Many of us experience premenstrual syndrome which comes with symptoms such as bloating, fatigue, and mood swings but for some people, the difficulties that a period can bring don’t stop there.
For people with long-term conditions such as IBS, migraines, and even asthma, the hormonal changes that come with a menstrual cycle can lead to a flare-up of symptoms in a phenomenon known as premenstrual magnification.
In The Female Body Bible: A Revolution In Women’s Health and Fitness, a book by Dr Emma Ross, Baz Moffat and Dr Bella Smith, the writers urge that “some symptoms aren’t actually symptoms of the cycle at-all, but a worsening of symptoms that are due to another underlying cause.”
For example, a study published in 2014 found that “There is evidence to suggest that the premenstrual phase has a magnifying effect on the stress-headache interaction.” Meaning that migraines have been found to worsen during the premenstrual phase of the cycle.
Mood Swings Might Not “Just” PMS
This phenomenon further highlights just how complex our periods are and how many health difficulties are attached to our monthly cycle. While many of us will make light of our periods by dismissing our mood swings as “just” PMS, these feelings and experiences are very real and could be symptoms of underlying conditions.
According to the mental health charity Mind, those who suffer from “extreme PMS” or Premenstrual Dysphoric Disorder (PMDD), often find it difficult to work, socialise, and have healthy relationships. For some people, PMDD can cause suicidal thoughts.
The symptoms of PMDD outlined by Mind are:
feeling upset or tearful
lack of energy
less interest in activities you normally enjoy
feeling angry or irritable
feeling tense or on edge
feeling overwhelmed or out of control
Physical and behavioural experiences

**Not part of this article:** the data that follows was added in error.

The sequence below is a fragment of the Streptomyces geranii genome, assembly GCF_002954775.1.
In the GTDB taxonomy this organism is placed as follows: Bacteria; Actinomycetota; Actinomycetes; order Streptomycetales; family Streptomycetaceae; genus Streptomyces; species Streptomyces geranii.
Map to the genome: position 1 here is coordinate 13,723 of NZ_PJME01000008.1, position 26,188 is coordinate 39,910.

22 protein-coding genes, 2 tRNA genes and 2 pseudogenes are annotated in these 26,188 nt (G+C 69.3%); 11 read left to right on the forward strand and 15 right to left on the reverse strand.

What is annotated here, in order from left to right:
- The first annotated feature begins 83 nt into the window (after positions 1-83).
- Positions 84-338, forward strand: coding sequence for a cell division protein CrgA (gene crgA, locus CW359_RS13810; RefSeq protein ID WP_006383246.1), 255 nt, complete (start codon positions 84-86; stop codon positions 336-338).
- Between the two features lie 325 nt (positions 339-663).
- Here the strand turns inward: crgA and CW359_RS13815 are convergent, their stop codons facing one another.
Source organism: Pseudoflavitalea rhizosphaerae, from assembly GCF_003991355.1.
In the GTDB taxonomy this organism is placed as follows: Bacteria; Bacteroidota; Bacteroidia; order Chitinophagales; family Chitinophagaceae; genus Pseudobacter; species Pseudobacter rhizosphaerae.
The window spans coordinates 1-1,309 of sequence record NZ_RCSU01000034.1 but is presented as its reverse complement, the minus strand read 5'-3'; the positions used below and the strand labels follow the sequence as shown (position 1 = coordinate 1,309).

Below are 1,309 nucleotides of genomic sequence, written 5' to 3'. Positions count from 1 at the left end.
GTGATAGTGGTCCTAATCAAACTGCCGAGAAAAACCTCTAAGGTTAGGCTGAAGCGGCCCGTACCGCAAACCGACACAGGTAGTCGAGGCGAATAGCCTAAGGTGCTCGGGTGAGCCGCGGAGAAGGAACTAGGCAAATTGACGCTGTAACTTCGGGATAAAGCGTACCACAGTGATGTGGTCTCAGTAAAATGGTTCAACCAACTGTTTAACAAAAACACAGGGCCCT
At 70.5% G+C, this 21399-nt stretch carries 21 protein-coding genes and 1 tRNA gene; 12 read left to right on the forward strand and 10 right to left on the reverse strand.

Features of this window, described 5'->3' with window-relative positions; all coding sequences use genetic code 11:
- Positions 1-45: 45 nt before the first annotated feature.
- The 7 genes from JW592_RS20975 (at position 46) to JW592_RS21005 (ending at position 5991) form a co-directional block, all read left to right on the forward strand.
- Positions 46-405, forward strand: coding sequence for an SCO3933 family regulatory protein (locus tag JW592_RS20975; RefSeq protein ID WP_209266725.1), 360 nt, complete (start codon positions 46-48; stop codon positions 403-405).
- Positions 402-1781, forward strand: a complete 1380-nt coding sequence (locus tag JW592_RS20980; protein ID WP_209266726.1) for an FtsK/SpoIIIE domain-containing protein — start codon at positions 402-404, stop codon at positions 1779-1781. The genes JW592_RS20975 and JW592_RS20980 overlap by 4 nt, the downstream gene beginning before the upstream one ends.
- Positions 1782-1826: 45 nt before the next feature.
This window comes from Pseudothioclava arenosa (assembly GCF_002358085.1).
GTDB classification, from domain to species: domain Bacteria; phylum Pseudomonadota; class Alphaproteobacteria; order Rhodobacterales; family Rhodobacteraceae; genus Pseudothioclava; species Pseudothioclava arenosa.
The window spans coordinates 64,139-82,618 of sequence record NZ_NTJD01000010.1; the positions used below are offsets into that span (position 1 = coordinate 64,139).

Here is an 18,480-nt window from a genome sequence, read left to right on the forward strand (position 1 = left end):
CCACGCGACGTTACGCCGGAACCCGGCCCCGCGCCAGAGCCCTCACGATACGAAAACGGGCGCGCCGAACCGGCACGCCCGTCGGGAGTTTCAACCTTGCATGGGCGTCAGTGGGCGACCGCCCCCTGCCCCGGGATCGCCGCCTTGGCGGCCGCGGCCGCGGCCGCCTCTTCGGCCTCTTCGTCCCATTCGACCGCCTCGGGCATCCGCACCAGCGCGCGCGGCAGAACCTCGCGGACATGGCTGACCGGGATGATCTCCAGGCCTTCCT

breast tenderness or swelling
pain in your muscles and joints
changes in your appetite, such as overeating or having specific food cravings
increased anger or conflict with people around you
becoming very upset if you feel that others are rejecting you.
Treatments For Period-Related Conditions
As with all illnesses, it’s important to not blame yourself for how you’re feeling whether it’s emotional or physical. This kind of thinking isn’t helpful and almost always isn’t true! Some of the ways you can help yourself get the treatment that you need and cope with the difficulties your cycle brings are:
Keeping a period diary. According to a medically reviewed article by Meryl Davids Landau, keeping a period diary can help you to not only identify any irregularities in your cycle but also means you can provide helpful documentation to your GP on how your body experiences the menstrual cycle
Speak to your GP if you experience severe mood swings or suicidal thoughts at any point
Try to eat healthily and get enough sleep
Try gentle exercises such as yoga or walking
Speak to your doctor about your conditions worsening during your period as they can provide medication to get you through those tough days